How to dispute a chargeback

The chargeback system allows buyers to reverse a transaction if the service or goods they’ve received isn’t up to scratch. If a product is damaged, faulty or doesn’t arrive, for example, a buyer may use the chargeback process to have their funds returned to them.

Although chargebacks are designed to protect consumers, they can have a negative impact on businesses. While some consumers use the chargeback process is genuine circumstances, others see it as an opportunity to claim a fraudulent refund.

When should chargebacks be disputed?

In some cases, dishonest consumers may instigate chargeback procedures even when they have received high-quality goods and services. Despite not meeting the criteria for a genuine chargeback, their attempts to play the system are often successful.

As a result, businesses suffer a significant loss due to fraudulent chargebacks. While incurring the costs of delivering a product or service, companies do not receive the income from the sale as a result of the chargeback. Clearly, this can have a devastating impact on organizations when the rate of chargebacks becomes too much to mitigate. For smaller businesses, in particular, a flurry of fraudulent chargebacks can be enough to disrupt operations and even cause businesses to close.

Can subscription billing be subject to chargebacks?

Yes. As the subscription economy has grown, consumers have begun to use the chargeback process to claim back the cost of daily, weekly, monthly and yearly subscriptions. Even though they may have used the services or products they have subscribed to, they are often unrepentant about seeking a chargeback.

In many cases, consumers claim that they were unaware they were going to be billed for the services they received. As businesses often use free trials to encourage users to sign up to their services, consumers do sometimes forget to cancel their subscription when the free trial ends. Although they are billed in accordance with the terms they agreed to, consumers then claim that they didn’t agree or intend to continue with a paid subscription. On this basis, they request a chargeback and attempt to claim a refund.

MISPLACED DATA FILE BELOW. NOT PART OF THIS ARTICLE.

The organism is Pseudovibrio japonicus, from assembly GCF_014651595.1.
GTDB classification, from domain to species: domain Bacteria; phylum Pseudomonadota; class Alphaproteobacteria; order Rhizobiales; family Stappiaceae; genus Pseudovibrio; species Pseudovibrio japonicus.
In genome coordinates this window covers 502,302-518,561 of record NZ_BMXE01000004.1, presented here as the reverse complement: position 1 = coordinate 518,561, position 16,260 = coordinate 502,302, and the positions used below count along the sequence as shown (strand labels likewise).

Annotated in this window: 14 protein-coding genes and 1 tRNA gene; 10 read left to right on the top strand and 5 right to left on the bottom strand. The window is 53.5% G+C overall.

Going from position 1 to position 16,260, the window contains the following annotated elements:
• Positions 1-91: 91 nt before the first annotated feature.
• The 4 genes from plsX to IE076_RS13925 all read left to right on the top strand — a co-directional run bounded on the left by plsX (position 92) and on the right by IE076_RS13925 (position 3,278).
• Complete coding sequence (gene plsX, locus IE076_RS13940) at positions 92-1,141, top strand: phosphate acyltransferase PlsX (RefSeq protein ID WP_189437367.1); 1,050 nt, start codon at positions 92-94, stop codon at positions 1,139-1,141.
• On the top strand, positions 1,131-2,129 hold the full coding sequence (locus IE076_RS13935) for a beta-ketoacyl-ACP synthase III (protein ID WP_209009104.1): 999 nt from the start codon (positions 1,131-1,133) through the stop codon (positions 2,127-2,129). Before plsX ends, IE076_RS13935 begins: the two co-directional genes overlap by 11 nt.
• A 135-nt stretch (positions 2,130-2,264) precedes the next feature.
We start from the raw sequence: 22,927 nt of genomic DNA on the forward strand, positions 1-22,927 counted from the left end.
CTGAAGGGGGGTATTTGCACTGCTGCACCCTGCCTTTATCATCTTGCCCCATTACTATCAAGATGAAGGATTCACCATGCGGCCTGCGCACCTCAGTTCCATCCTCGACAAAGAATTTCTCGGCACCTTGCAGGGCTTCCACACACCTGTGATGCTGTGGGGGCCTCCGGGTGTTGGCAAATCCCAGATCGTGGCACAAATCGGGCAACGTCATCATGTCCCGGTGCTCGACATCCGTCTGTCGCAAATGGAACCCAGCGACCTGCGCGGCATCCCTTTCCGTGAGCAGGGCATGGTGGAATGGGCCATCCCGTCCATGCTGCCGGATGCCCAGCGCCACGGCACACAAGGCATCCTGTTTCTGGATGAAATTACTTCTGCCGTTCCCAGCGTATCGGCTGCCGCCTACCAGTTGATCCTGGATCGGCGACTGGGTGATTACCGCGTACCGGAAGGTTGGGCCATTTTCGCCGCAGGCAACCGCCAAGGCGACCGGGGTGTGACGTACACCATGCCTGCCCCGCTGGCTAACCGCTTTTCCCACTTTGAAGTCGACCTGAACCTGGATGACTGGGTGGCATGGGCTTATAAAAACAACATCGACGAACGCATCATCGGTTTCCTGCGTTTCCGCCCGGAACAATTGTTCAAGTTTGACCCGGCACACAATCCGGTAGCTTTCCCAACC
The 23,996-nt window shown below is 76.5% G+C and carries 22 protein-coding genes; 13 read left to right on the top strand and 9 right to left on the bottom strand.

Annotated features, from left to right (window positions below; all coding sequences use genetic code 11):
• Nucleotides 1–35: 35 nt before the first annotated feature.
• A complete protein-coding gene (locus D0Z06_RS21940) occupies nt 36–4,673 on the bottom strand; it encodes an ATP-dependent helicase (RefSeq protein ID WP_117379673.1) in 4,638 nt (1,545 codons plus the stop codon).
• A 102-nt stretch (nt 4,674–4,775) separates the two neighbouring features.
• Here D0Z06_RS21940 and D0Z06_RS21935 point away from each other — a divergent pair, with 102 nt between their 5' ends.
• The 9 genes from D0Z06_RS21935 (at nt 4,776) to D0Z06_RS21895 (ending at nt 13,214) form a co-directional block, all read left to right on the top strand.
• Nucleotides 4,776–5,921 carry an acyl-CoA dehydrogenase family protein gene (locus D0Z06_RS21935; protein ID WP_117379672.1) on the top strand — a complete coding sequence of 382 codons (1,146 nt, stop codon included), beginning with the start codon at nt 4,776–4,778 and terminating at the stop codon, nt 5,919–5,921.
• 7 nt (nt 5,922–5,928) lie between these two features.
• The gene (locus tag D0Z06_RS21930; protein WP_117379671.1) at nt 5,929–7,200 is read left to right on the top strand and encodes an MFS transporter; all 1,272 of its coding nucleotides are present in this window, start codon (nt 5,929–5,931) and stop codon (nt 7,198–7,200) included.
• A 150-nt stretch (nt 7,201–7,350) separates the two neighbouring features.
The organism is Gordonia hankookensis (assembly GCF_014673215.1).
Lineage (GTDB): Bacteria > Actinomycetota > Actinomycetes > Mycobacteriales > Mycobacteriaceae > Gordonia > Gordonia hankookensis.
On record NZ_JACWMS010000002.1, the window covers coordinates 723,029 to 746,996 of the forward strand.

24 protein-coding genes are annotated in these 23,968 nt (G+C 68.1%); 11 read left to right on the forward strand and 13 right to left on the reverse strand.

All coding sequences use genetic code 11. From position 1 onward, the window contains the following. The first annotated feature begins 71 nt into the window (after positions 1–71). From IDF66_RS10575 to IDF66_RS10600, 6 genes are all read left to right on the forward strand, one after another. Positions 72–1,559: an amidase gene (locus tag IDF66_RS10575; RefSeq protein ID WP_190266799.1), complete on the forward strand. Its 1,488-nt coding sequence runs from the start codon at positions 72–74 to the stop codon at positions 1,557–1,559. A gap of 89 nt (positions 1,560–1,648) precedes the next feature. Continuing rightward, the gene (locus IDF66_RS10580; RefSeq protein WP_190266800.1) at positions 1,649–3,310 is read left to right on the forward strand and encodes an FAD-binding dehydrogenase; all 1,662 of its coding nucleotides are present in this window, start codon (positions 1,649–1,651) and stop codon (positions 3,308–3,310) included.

In fact, it’s not uncommon for consumers to try and claim back the cost of more than one subscription bill. If a buyer has paid for three weekly subscriptions, for example, they may claim that they didn’t notice the money going out of their account. They will use this reasoning to claim that a chargeback should be issued for each of the three payments they made.

Can chargebacks be disputed?

Yes. Merchants have the opportunity to dispute a chargeback and should do so if they feel the claimant is acting without merit. For a business that believes they are being faced with fraudulent chargebacks, the ability to dispute the consumer’s request is essential.

However, the chargeback dispute process isn’t always easy or straightforward. As buyers request a chargeback directly from their bank or financial service provider, the seller doesn’t have the opportunity to dispute the chargeback before it takes place. Instead, they must dispute the chargeback once it’s happened and requests that the bank or financial service provider charges the customer again, effectively rejecting their chargeback request.

Sometimes known as representment, a chargeback dispute can enable merchants to minimize their losses and overcome fraudulent actions committed by consumers.